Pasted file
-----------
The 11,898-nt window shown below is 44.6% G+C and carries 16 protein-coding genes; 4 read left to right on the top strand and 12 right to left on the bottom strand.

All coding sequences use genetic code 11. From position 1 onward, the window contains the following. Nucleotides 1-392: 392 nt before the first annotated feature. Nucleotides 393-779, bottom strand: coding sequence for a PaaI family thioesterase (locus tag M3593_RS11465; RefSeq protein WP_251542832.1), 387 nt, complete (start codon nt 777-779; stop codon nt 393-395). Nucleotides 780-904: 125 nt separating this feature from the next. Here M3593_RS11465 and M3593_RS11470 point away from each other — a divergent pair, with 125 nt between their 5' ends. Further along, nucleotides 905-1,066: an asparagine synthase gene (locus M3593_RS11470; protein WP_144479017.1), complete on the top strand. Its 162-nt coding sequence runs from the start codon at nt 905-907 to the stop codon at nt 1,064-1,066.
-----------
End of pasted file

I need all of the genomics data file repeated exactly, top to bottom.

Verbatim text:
The 11,898-nt window shown below is 44.6% G+C and carries 16 protein-coding genes; 4 read left to right on the top strand and 12 right to left on the bottom strand.

All coding sequences use genetic code 11. From position 1 onward, the window contains the following. Nucleotides 1-392: 392 nt before the first annotated feature. Nucleotides 393-779, bottom strand: coding sequence for a PaaI family thioesterase (locus tag M3593_RS11465; RefSeq protein WP_251542832.1), 387 nt, complete (start codon nt 777-779; stop codon nt 393-395). Nucleotides 780-904: 125 nt separating this feature from the next. Here M3593_RS11465 and M3593_RS11470 point away from each other — a divergent pair, with 125 nt between their 5' ends. Further along, nucleotides 905-1,066: an asparagine synthase gene (locus M3593_RS11470; protein WP_144479017.1), complete on the top strand. Its 162-nt coding sequence runs from the start codon at nt 905-907 to the stop codon at nt 1,064-1,066.